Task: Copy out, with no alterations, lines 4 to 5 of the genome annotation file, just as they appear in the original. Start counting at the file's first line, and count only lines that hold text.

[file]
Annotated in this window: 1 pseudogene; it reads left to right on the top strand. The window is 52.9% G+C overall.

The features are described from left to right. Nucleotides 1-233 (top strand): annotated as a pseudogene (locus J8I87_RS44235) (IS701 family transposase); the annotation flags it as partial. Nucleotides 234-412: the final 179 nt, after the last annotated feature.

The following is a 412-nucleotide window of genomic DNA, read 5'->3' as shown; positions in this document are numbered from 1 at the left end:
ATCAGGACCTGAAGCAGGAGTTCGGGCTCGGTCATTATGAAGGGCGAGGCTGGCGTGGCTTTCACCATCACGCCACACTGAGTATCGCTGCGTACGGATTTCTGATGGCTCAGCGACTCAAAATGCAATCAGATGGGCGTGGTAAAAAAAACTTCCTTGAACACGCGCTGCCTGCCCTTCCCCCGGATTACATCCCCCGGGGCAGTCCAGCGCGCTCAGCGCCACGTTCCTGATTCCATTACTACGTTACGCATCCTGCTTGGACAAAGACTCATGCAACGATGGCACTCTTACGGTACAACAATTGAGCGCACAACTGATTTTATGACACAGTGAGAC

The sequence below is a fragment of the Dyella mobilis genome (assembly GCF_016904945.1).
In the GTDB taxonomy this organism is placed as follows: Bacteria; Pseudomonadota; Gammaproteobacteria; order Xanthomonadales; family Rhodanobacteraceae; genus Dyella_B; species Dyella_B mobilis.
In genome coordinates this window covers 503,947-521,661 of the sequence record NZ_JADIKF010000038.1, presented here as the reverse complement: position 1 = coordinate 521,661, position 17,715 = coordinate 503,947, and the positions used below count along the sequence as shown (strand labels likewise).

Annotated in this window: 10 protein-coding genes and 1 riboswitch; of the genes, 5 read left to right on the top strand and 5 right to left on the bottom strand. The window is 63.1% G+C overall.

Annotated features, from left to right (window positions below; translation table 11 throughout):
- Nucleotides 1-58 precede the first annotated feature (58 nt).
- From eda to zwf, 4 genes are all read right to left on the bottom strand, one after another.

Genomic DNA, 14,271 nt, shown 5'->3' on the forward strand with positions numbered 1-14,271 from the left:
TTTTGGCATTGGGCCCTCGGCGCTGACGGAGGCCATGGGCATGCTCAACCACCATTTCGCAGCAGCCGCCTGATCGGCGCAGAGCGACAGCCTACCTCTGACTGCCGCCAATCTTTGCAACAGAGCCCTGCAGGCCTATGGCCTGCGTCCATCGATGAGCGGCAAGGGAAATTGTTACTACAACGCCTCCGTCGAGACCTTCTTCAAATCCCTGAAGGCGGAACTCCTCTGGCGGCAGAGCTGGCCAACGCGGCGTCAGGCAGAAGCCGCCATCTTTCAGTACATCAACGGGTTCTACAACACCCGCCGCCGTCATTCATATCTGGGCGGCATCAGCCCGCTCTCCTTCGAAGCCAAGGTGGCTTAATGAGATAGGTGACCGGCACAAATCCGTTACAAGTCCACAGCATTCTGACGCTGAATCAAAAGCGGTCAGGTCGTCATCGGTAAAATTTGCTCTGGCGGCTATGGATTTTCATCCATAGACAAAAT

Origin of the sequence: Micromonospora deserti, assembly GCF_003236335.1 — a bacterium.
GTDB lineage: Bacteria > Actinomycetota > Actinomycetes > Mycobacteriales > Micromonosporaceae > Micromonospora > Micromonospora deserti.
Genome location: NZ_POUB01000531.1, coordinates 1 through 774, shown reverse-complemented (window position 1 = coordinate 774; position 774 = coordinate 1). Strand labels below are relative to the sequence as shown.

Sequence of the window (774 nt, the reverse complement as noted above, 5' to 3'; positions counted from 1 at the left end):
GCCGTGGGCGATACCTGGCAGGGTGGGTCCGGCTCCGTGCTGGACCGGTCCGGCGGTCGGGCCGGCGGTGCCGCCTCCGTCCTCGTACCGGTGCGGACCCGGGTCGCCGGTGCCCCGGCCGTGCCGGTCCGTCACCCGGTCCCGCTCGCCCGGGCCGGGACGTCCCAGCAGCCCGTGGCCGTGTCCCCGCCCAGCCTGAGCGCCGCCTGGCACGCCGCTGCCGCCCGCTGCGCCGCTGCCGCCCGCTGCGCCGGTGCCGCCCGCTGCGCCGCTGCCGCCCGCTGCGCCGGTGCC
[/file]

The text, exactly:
ATCAGGACCTGAAGCAGGAGTTCGGGCTCGGTCATTATGAAGGGCGAGGCTGGCGTGGCTTTCACCATCACGCCACACTGAGTATCGCTGCGTACGGATTTCTGATGGCTCAGCGACTCAAAATGCAATCAGATGGGCGTGGTAAAAAAAACTTCCTTGAACACGCGCTGCCTGCCCTTCCCCCGGATTACATCCCCCGGGGCAGTCCAGCGCGCTCAGCGCCACGTTCCTGATTCCATTACTACGTTACGCATCCTGCTTGGACAAAGACTCATGCAACGATGGCACTCTTACGGTACAACAATTGAGCGCACAACTGATTTTATGACACAGTGAGAC

The sequence below is a fragment of the Dyella mobilis genome (assembly GCF_016904945.1).